Photo: CHI Memorial, Chattanooga, Tennessee
Photo Courtesy of Memorial.org
Published January 18, 2021
As Covid-19 cases continue to rise, and Hamilton County prepares for a second phase of vaccines, Blue Ridge police chief, Johnny Scearce, has finally been released from the hospital.
Scearce spent the last three months staying at CHI Memorial Hospital after being diagnosed with Covid and pneumonia. Scearce was in the hospital when he celebrated his 60th birthday and won his election bid as commissioner.
Scearce, who had to experience several medical interventions during his stay, was able to return home on January 14 to begin his rehabilitation. His wife Brenda considers it a miracle that her husband was able to come home.
She said, “Seeing him be discharged was just amazing just knowing everything he’d been through and how far he’d come. Nobody can take that away. He is a miracle, and I know it. We know it. Everybody at Memorial knows it and it was just seeing God work like that it was just, I’ll never forget it.”
Scearce had made his commissioner campaign a priority in his life during the last year, and when he did win the election he was still hospitalized. The chief normally leads a full and healthy life, making his hospitalization come as a shock to his family, as well as the Blue Ridge community.
Medical director of CHI, Dr. Jesse Tucker, said there were times that his team had little hope for Scearce’s recovery. He said it wasn’t like the other cases they had seen while working on Covid patients.
Tucker said, “It was just very gratifying for all of us to see him get better. It makes us feel really good about what we do. It makes us feel good about being able to help somebody and their family out in the community. His family really rallied for him, and so much of the credit goes to the chief and his emotional and physical strength, as well as the dedication of his family members.”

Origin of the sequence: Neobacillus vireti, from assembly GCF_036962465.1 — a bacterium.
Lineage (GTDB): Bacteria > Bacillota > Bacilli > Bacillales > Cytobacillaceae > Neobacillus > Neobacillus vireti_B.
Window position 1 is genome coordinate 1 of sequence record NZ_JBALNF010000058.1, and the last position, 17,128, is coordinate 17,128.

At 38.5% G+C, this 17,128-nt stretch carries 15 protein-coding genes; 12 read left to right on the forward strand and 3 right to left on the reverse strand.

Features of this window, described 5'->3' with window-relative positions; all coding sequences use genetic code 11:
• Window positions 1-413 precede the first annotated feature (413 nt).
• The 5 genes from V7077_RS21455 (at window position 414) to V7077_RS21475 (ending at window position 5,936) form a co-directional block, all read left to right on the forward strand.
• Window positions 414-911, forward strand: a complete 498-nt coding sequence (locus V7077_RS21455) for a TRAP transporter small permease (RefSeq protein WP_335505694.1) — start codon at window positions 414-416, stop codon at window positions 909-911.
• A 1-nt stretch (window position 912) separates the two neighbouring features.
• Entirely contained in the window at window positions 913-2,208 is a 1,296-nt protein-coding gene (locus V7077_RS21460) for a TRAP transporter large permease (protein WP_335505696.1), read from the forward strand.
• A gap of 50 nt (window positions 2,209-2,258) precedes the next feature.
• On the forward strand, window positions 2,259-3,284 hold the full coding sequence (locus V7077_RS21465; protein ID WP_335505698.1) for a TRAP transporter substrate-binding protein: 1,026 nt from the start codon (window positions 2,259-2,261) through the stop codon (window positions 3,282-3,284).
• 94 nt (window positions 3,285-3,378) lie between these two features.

During Scearce’s prolonged hospital stay, there were times that he got worse, and other times where he appeared to be getting better. There was even talk of him possibly needing a lung transplant. However, Scearce was eventually able to pull through after several therapies, including a special life support called extracorporeal membrane oxygenation.
“To our knowledge, this is by far the longest we’ve ever had somebody on that particular support treatment. And then survived to leave the hospital with a really, really good functional status, I might add, it’s pretty uncommon anywhere for somebody to be as sick as he was.” Dr. Tucker said.
In light of her husband’s recovery, Brenda has asked community members in Blue Ridge and surrounding areas to continue practicing caution.
She said, “Just wait a little longer for that big gathering that you want to go to and you want to have. Protect your loved ones, your grandparents, your cousin that might have a kidney disease that you don’t even know about, you know, and just be patient. The vaccine is here. Just give it a little more time and everybody’s life can get back to normal.”